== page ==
Freshly voided feces from each participant were collected with a sterile plastic bag. One gram of stool was homogenized and diluted with anaerobic solution A (phosphate-buffered saline with 0.5 g cysteine HCl, 0.5 ml Tween-80 and 0.5 g agar/l) in an anaerobic jar. Analysis of intestinal bacterial flora was performed according to modified methods described in our previous studies (9,14). The specimens (50 μl) were cultured within 30 min after collection in serial dilutions (10−1, 10−3, 10−5, 10−7 and 10−8) and spread onto plates containing two selective agar media: MRS with vancomycin and bromocresol green (LAMVAB) medium for Lactobacillus spp. and bifidobacteria selective agar (BS, prepared according to the manufacturer’s instructions) for Bifidobacterium spp., and then cultured for 72 h at 35°C. Bacterial identification was performed at the genus level (bifidobacteria, lactobacilli) using standard bacteriological techniques based on the morphology of the colonies on the plates, microscopic examination of Gram-stained slides, tests for growth under aerobic conditions and various tests for biochemical characteristics. Colony-forming units (CFU) per gram of wet feces were calculated. The lower limit of detection was 2×102 organisms per gram of wet feces, and the results were expressed as the log10 of the number of bacteria per gram weight of the wet fecal material.
All the values were expressed as the means ± SD and the Student’s t-test was used for comparisons. Spearman’s correlation analysis was used to determine the relationship between plasma endotoxin levels and serum antioxidant capacity. P<0.05 was considered to indicate a statistically significant difference. SPSS 15.0 software was used in all statistical analyses.
Serum antioxidant capacity in patients with chronic viral hepatitis and various endotoxin levels
The SOD activity of patients without endotoxemia was 125.0±52.38 NU/ml, significantly higher than those with endotoxemia (85.43±23.10 NU/ml; P<0.001; Table I). The mean level of MDA in patients without endotoxemia was 4.50±1.09 nmol/ml, considerably lower than that in patients with endotoxemia (6.82±1.52 nmol/ml; P<0.001).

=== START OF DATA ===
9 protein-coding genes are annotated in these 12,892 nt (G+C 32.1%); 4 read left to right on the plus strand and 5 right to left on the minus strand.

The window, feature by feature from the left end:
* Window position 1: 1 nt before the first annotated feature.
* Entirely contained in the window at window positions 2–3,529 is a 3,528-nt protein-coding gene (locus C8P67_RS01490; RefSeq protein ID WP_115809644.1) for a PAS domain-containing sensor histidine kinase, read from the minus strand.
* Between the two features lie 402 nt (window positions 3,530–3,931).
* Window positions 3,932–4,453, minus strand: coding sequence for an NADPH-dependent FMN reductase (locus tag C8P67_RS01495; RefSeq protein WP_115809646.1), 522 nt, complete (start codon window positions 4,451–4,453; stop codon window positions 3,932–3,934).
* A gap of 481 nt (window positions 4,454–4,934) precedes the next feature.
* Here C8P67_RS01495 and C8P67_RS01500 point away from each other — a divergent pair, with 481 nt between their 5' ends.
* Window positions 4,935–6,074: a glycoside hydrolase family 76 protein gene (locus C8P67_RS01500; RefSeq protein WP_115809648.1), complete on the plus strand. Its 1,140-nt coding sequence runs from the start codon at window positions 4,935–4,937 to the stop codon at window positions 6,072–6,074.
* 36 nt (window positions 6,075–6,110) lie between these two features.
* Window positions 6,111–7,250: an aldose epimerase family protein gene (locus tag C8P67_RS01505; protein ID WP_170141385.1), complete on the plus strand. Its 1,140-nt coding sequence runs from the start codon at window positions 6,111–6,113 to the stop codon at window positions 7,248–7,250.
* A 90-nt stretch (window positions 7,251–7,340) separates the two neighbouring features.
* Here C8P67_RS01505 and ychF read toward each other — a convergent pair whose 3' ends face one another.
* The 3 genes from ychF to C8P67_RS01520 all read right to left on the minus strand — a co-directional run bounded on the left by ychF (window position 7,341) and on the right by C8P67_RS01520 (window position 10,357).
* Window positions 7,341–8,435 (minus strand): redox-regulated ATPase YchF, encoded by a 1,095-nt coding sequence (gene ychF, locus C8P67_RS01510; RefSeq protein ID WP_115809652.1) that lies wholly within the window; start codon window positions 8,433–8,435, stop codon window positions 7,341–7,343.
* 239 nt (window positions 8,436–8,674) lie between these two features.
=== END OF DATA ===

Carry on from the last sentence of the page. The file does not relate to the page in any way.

Comparison of serum antioxidant capacity in patients with chronic viral hepatitis and various endotoxin levels.
Correlation between levels of SOD, MDA and endotoxins in patients with chronic viral hepatitis
As shown in Table II, plasma endotoxin levels exhibited a positive correlation with levels of MDA (r=0.554, P<0.001) and a negative correlation with levels of SOD activity (r=−0.611, P<0.001).
Correlation between levels of SOD, MDA and endotoxin in patients with chronic viral hepatitis.
Changes in the antioxidant capacity of serum, plasma endotoxin levels and intestinal flora in control and treatment groups prior to and following treatment
As shown in Table III, levels of SOD activity in the control group increased following treatment from 84.00±20.33 to 100.30±35.55 NU/ml (P<0.05), while the levels of MDA decreased from 7.12±1.59 to 5.43±1.17 nmol/ml (P<0.001). Our previous studies have shown that the level of endotoxin decreased from 66.00±18.47 to 51.07±23.17 ng/l (P<0.05). There were no marked changes in the numbers of lactobacilli or bifidobacteria in the control group prior to or following treatment (16).